Infections caused by organisms similar to fungi


  • Caused by microsporidia, a group of tiny organisms that are closely related to fungi.6
  • Many domestic and wild animals, including cats, dogs, and cattle, may be naturally infected with microsporidia.6
  • Most people who get this disease have a weakened immune system.6
  • Symptoms vary based on the species of microsporidia and the route of infection.6
  • For more information, see CDC’s page on the diagnosis of microsporidia


  • Caused by Prototheca, a type of algae (a plant) that does not have chlorophyll.
  • This organism lives in the environment, such as in soil or water.
  • Infections can occur when contaminated water or soil gets into the skin through a cut or scrape. Hospital-acquired cases have been reported after surgery.7
  • Some people might be infected and not show symptoms right away.7
  • Dogs, cattle, and deer may also become infected with this disease.7


  • Caused by Pythium insidiosum, an oomycete. Oomycetes, which are sometimes called water molds, live in tropical, subtropical, and temperate countries.
  • Most cases have been reported from Thailand, but cases have also occurred in the United States.8
  • This organism mostly affects dogs or horses, but it can infect humans.
  • People who work in agriculture are at risk of becoming infected.8
  • This organism enters the body through the skin and can cause an infection in the legs or eyes.8


  • Caused by Rhinosporodium seeberi, a protozoan.
  • Infections have been reported in India and other tropical areas.
  • The organism can grow in stagnant water such as ponds, tanks, and wells.9
  • People who farm, work with animals, or swim in untreated water are at risk of becoming infected.9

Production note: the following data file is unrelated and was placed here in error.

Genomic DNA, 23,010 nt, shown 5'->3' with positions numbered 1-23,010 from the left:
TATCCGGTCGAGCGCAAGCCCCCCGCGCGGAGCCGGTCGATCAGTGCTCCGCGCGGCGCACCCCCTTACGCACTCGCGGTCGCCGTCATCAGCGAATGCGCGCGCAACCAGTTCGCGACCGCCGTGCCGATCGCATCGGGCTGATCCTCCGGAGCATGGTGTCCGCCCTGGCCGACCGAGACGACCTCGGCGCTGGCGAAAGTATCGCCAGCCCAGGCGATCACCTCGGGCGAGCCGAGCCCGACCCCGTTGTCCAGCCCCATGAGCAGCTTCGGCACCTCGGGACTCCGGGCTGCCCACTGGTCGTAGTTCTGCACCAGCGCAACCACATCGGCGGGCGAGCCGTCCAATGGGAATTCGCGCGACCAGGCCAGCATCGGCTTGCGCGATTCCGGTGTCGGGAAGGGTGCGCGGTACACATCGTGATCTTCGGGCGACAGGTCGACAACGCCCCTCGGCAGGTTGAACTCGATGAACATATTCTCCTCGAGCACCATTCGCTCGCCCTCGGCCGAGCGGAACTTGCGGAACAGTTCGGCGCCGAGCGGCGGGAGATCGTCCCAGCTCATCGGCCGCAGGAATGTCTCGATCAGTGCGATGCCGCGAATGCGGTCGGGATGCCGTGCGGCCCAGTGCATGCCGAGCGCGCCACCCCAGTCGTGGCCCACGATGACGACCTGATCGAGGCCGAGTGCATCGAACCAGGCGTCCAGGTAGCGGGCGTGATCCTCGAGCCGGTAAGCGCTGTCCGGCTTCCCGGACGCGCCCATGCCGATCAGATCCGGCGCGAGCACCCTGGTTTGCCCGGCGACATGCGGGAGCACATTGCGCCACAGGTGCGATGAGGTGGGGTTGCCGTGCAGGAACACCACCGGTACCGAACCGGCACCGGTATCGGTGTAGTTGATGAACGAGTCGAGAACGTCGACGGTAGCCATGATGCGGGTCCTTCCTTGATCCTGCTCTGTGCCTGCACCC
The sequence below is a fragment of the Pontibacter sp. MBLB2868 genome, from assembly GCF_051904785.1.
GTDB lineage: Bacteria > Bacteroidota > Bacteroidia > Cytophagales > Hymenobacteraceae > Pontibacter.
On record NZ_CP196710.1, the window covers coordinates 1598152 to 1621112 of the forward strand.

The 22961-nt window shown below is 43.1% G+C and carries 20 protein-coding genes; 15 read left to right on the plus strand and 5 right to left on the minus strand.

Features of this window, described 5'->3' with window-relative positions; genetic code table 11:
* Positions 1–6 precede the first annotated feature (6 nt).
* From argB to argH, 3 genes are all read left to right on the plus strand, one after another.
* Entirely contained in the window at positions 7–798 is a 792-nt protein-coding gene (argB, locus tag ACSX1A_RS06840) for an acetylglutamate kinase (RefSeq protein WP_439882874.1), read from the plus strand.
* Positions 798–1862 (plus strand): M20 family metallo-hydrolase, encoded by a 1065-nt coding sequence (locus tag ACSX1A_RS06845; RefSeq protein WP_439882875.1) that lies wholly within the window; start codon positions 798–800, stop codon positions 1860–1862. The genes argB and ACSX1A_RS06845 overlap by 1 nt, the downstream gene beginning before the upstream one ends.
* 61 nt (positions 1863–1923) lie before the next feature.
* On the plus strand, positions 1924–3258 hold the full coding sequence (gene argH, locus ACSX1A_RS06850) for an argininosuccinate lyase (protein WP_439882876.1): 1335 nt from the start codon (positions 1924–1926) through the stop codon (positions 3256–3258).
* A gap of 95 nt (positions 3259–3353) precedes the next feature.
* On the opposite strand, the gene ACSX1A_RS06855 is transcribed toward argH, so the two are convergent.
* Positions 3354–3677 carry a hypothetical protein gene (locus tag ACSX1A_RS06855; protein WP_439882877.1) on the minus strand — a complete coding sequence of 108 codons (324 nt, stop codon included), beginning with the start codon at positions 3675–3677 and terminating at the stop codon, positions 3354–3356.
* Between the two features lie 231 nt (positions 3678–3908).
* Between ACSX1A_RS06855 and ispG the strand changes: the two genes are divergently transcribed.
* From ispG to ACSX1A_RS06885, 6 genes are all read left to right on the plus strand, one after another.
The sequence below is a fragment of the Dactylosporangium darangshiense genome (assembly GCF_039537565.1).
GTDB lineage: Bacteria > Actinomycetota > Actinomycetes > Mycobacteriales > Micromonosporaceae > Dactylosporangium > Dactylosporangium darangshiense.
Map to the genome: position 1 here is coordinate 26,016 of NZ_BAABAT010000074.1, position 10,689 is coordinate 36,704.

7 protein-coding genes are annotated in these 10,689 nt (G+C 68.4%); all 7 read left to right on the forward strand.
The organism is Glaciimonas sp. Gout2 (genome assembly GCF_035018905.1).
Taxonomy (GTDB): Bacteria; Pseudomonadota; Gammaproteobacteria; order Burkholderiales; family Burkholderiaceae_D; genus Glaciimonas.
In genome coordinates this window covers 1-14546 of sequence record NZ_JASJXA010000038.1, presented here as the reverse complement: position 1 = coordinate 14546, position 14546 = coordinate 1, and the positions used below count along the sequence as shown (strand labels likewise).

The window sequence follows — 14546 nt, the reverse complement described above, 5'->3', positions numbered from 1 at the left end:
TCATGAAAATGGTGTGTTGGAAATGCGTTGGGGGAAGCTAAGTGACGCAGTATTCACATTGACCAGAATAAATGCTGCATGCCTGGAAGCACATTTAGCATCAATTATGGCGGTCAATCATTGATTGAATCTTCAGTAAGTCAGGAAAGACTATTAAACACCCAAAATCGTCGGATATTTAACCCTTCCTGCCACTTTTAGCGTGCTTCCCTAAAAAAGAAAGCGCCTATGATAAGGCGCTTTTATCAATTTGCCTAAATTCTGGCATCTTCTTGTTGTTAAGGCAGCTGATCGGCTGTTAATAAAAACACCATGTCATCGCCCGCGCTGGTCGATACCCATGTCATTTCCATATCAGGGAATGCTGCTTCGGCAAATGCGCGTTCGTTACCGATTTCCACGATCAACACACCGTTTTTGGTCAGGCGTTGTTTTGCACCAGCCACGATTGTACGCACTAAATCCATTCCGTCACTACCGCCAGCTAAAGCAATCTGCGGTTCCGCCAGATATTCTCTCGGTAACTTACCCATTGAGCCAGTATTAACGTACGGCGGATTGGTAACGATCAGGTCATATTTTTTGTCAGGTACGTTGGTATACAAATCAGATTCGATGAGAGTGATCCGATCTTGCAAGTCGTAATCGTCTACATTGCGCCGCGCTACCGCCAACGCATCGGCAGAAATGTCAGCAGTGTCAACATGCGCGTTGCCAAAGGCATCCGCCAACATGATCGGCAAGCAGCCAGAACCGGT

• The organism can also infect primates and livestock.
  • Infections commonly affect the nose, eyelids, and mouth.9
  1. Queiroz-Telles F. Chromoblastomycosis: A Neglected Tropical Diseaseexternal icon. Revista do Instituto de Medicina Tropical de São Paulo. 2015;57(Suppl 19):46-50.
  2. Krzyściak PM, Pindycka-Piaszczyńska M, Piaszczyński M. Chromoblastomycosisexternal icon. Advances in Dermatology and Allergology/Postȩpy Dermatologii i Alergologii. 2014;31(5):310-321.
  3. Samaddar A, Sharma A. Emergomycosis, An Emerging Systemic Mycosis in Immunocompromised Patients: Current Trends and Future Prospectsexternal icon. Front Med (Lausanne). 2021;8:670731.
  4. Batista BG, Chaves MA, Reginatto P, Saraiva OJ, Fuentefria AM. Human Fusariosis: An Emerging Infection That is Difficult to Treatexternal icon. Revista da Sociedade Brasileira de Medicina Tropical 2020;53.
  5. Cortez KJ, Roilides E, Quiroz-Telles F, Meletiadis J, Antachopoulos C, Knudsen T, et al. Infections Caused by Scedosporium sppexternal icon. Clinical Microbiology Reviews. 2008;21(1):157-197.
  6. Han B, Weiss LM. Microsporidia: Obligate Intracellular Pathogens Within the Fungal Kingdomexternal icon. Microbiol Spectr. 2017;5(2):10.
  7. Lass-Flörl C, Mayr A. Human Protothecosisexternal icon. Clinical Microbiology Reviews. 2007;20(2):230-242.
  8. Chitasombat MN, Jongkhajornpong P, Lekhanont K, Krajaejun T. Recent Update in Diagnosis and Treatment of Human Pythiosisexternal icon. PeerJ. 2020;8:e8555.
  9. Gupta RK, Singh BP, Singh BR. Rhinosporidiosis in Central India: A Cross-sectional Study from a Tertiary Care Hospital in Chhattisgarhexternal icon. Tropical Parasitology. 2020;10(2):120-123.